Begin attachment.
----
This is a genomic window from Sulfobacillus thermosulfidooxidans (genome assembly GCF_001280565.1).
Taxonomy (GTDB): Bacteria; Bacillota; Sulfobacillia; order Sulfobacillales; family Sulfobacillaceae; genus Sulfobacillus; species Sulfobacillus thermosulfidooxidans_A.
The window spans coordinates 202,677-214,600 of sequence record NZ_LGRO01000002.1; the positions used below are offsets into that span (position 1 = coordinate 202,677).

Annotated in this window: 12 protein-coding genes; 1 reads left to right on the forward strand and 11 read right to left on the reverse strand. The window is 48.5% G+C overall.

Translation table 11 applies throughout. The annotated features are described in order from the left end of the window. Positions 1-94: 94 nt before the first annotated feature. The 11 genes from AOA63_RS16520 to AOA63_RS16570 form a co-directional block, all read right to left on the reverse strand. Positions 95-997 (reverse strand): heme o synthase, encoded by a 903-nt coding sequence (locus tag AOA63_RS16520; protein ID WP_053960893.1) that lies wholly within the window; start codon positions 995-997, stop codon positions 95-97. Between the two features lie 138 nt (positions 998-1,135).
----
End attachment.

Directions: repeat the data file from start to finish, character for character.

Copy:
This is a genomic window from Sulfobacillus thermosulfidooxidans (genome assembly GCF_001280565.1).
Taxonomy (GTDB): Bacteria; Bacillota; Sulfobacillia; order Sulfobacillales; family Sulfobacillaceae; genus Sulfobacillus; species Sulfobacillus thermosulfidooxidans_A.
The window spans coordinates 202,677-214,600 of sequence record NZ_LGRO01000002.1; the positions used below are offsets into that span (position 1 = coordinate 202,677).

Annotated in this window: 12 protein-coding genes; 1 reads left to right on the forward strand and 11 read right to left on the reverse strand. The window is 48.5% G+C overall.

Translation table 11 applies throughout. The annotated features are described in order from the left end of the window. Positions 1-94: 94 nt before the first annotated feature. The 11 genes from AOA63_RS16520 to AOA63_RS16570 form a co-directional block, all read right to left on the reverse strand. Positions 95-997 (reverse strand): heme o synthase, encoded by a 903-nt coding sequence (locus tag AOA63_RS16520; protein ID WP_053960893.1) that lies wholly within the window; start codon positions 995-997, stop codon positions 95-97. Between the two features lie 138 nt (positions 998-1,135).